Probably the most challenging has been working on the opioid and other mortality-related projects. I'll be working on my computer and I’ll have a realization every now and then that each one of these numbers is a human that died. I heard another researcher at Johns Hopkins once say that he can feel the body count.

I have moments where I feel the same and it's a little depressing. Sometimes you are too zoomed out, running regressions and plots points and then you’ll realize that these points represent humans that have died. It can be sobering.

But ultimately, the work is about learning and finding policies or situations that have contributed to the cause and things that might help. That's the goal, but it's a long slog. Even if I find something today, and I become convinced that this it important, it's the body of work that makes an impact. It's a complex, multidimensional issue.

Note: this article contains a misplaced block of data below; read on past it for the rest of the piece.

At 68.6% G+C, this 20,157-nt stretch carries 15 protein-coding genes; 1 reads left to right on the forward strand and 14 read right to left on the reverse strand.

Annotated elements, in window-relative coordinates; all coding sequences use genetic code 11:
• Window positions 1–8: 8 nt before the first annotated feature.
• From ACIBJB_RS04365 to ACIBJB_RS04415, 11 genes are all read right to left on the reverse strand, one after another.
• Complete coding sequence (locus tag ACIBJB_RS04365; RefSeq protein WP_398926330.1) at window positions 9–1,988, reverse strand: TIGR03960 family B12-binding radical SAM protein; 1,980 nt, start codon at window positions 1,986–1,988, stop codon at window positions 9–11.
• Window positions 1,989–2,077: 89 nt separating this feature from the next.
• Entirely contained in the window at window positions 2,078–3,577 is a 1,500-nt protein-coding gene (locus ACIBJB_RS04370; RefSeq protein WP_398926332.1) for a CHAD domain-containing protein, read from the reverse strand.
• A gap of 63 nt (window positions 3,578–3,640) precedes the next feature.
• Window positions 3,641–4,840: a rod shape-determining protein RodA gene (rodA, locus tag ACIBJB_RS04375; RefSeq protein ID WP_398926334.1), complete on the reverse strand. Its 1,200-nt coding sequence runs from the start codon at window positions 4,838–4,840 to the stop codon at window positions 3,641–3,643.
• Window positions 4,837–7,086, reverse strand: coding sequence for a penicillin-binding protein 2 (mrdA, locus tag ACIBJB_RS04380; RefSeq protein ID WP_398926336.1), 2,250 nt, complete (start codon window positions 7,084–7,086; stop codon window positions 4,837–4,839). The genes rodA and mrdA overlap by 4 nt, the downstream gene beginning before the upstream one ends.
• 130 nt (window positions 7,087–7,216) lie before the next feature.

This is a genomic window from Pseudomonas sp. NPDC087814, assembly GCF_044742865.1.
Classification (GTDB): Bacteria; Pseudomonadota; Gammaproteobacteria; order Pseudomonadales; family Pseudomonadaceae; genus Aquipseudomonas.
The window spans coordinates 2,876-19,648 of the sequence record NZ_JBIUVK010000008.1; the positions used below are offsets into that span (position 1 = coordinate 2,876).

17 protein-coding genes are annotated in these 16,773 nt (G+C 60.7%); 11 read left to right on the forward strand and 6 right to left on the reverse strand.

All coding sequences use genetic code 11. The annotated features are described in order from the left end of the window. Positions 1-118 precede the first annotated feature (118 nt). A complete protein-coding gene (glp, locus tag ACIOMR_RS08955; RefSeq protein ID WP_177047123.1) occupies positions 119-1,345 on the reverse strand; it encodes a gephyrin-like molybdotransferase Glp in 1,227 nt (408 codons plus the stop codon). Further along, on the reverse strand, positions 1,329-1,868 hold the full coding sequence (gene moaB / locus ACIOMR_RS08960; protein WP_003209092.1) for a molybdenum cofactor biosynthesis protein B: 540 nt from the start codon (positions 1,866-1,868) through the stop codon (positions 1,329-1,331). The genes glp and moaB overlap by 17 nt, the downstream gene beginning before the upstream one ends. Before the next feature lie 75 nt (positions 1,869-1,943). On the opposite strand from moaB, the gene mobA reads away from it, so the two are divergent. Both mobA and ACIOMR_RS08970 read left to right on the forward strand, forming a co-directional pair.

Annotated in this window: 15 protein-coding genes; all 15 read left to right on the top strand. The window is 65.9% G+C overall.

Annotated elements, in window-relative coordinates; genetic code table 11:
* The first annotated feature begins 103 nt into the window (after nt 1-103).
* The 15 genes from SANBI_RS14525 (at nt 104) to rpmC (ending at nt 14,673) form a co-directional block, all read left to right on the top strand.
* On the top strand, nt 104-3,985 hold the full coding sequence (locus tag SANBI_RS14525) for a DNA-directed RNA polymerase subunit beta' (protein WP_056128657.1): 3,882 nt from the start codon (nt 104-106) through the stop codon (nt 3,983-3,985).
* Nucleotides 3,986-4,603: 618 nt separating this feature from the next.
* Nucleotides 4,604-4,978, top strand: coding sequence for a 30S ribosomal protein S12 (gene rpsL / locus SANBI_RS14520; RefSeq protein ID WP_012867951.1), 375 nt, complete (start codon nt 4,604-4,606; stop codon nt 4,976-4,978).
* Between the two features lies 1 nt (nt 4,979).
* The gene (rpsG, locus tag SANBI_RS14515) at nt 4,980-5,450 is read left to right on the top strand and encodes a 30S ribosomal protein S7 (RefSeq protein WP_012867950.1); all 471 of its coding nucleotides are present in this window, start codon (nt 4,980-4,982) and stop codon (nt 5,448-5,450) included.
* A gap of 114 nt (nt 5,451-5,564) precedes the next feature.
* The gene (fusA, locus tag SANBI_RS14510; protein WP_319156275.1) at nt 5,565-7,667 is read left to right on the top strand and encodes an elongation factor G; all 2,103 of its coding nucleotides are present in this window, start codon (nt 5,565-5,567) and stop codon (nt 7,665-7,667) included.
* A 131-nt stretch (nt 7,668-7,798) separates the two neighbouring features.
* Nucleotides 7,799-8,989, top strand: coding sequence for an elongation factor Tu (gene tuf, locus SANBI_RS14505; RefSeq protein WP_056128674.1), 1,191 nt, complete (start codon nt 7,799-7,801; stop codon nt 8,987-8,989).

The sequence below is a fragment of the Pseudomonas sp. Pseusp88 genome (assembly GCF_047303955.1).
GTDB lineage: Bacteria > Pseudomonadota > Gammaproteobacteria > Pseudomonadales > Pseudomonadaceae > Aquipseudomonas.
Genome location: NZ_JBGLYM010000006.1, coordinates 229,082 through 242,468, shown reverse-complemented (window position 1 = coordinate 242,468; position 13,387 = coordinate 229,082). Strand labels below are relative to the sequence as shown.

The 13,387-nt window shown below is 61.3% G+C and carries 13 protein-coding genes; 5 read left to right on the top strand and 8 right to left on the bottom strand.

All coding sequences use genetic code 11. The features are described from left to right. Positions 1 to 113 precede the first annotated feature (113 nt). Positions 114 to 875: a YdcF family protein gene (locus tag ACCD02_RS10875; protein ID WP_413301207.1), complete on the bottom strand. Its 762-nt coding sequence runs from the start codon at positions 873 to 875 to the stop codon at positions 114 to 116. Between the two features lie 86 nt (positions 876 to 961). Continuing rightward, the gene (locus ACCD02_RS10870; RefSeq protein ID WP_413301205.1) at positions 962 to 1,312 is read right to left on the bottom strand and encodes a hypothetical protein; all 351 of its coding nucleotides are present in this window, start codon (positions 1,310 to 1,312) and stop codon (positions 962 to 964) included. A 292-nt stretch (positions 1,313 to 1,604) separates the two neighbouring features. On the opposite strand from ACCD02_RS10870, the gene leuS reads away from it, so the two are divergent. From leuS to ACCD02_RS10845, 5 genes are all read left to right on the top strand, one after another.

Do you have any advice for undergraduates who want to get involved in research?

Just contact faculty, keep pushing. Find something you're really interested in doing. If you're not at all interested in it, you'll quickly burn out. Don't wait for the opportunities to come to you. Go find them—they are there. And almost every one of your professors has another life that you might not see where they do research, so go figure out what you want to do and become a part of it.